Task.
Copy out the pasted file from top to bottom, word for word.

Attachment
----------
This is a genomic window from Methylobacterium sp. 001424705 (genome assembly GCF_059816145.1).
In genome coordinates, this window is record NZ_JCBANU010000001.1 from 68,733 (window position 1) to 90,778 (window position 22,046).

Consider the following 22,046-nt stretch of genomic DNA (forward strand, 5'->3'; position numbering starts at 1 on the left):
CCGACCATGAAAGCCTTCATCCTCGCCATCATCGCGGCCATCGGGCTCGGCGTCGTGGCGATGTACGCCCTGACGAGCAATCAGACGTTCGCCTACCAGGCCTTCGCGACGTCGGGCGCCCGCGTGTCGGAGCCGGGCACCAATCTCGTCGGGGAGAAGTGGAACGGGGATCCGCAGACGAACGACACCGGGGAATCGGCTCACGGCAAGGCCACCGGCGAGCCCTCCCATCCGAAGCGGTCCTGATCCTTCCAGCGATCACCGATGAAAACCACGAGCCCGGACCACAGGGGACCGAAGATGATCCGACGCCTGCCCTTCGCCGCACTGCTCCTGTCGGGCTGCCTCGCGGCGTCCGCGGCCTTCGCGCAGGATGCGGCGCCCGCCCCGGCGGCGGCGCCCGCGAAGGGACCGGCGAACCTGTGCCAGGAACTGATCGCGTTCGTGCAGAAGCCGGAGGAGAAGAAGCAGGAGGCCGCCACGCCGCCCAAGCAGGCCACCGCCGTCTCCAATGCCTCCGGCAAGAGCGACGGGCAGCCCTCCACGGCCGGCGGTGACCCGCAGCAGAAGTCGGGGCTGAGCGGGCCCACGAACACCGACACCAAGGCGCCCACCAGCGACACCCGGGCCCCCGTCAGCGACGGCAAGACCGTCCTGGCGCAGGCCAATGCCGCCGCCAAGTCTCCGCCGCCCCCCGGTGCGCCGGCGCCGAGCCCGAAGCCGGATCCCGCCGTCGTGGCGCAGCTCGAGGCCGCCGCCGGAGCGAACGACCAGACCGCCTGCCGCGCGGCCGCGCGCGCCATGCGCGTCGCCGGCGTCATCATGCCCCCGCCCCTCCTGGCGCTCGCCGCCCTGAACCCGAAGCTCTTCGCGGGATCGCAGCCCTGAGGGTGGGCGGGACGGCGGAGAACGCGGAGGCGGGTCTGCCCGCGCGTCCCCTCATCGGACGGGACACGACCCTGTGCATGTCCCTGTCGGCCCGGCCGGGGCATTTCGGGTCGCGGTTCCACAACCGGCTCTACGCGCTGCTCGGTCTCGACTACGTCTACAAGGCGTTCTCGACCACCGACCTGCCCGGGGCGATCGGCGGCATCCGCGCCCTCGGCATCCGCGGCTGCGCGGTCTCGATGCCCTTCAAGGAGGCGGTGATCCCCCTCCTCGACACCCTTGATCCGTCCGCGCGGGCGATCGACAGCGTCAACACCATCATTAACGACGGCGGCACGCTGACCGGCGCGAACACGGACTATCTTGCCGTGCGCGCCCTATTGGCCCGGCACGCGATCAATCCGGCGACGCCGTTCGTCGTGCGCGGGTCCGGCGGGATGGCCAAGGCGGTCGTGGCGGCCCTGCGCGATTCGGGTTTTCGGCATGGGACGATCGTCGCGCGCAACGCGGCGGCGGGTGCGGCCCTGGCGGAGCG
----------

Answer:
This is a genomic window from Methylobacterium sp. 001424705 (genome assembly GCF_059816145.1).
In genome coordinates, this window is record NZ_JCBANU010000001.1 from 68,733 (window position 1) to 90,778 (window position 22,046).

Consider the following 22,046-nt stretch of genomic DNA (forward strand, 5'->3'; position numbering starts at 1 on the left):
CCGACCATGAAAGCCTTCATCCTCGCCATCATCGCGGCCATCGGGCTCGGCGTCGTGGCGATGTACGCCCTGACGAGCAATCAGACGTTCGCCTACCAGGCCTTCGCGACGTCGGGCGCCCGCGTGTCGGAGCCGGGCACCAATCTCGTCGGGGAGAAGTGGAACGGGGATCCGCAGACGAACGACACCGGGGAATCGGCTCACGGCAAGGCCACCGGCGAGCCCTCCCATCCGAAGCGGTCCTGATCCTTCCAGCGATCACCGATGAAAACCACGAGCCCGGACCACAGGGGACCGAAGATGATCCGACGCCTGCCCTTCGCCGCACTGCTCCTGTCGGGCTGCCTCGCGGCGTCCGCGGCCTTCGCGCAGGATGCGGCGCCCGCCCCGGCGGCGGCGCCCGCGAAGGGACCGGCGAACCTGTGCCAGGAACTGATCGCGTTCGTGCAGAAGCCGGAGGAGAAGAAGCAGGAGGCCGCCACGCCGCCCAAGCAGGCCACCGCCGTCTCCAATGCCTCCGGCAAGAGCGACGGGCAGCCCTCCACGGCCGGCGGTGACCCGCAGCAGAAGTCGGGGCTGAGCGGGCCCACGAACACCGACACCAAGGCGCCCACCAGCGACACCCGGGCCCCCGTCAGCGACGGCAAGACCGTCCTGGCGCAGGCCAATGCCGCCGCCAAGTCTCCGCCGCCCCCCGGTGCGCCGGCGCCGAGCCCGAAGCCGGATCCCGCCGTCGTGGCGCAGCTCGAGGCCGCCGCCGGAGCGAACGACCAGACCGCCTGCCGCGCGGCCGCGCGCGCCATGCGCGTCGCCGGCGTCATCATGCCCCCGCCCCTCCTGGCGCTCGCCGCCCTGAACCCGAAGCTCTTCGCGGGATCGCAGCCCTGAGGGTGGGCGGGACGGCGGAGAACGCGGAGGCGGGTCTGCCCGCGCGTCCCCTCATCGGACGGGACACGACCCTGTGCATGTCCCTGTCGGCCCGGCCGGGGCATTTCGGGTCGCGGTTCCACAACCGGCTCTACGCGCTGCTCGGTCTCGACTACGTCTACAAGGCGTTCTCGACCACCGACCTGCCCGGGGCGATCGGCGGCATCCGCGCCCTCGGCATCCGCGGCTGCGCGGTCTCGATGCCCTTCAAGGAGGCGGTGATCCCCCTCCTCGACACCCTTGATCCGTCCGCGCGGGCGATCGACAGCGTCAACACCATCATTAACGACGGCGGCACGCTGACCGGCGCGAACACGGACTATCTTGCCGTGCGCGCCCTATTGGCCCGGCACGCGATCAATCCGGCGACGCCGTTCGTCGTGCGCGGGTCCGGCGGGATGGCCAAGGCGGTCGTGGCGGCCCTGCGCGATTCGGGTTTTCGGCATGGGACGATCGTCGCGCGCAACGCGGCGGCGGGTGCGGCCCTGGCGGAGCG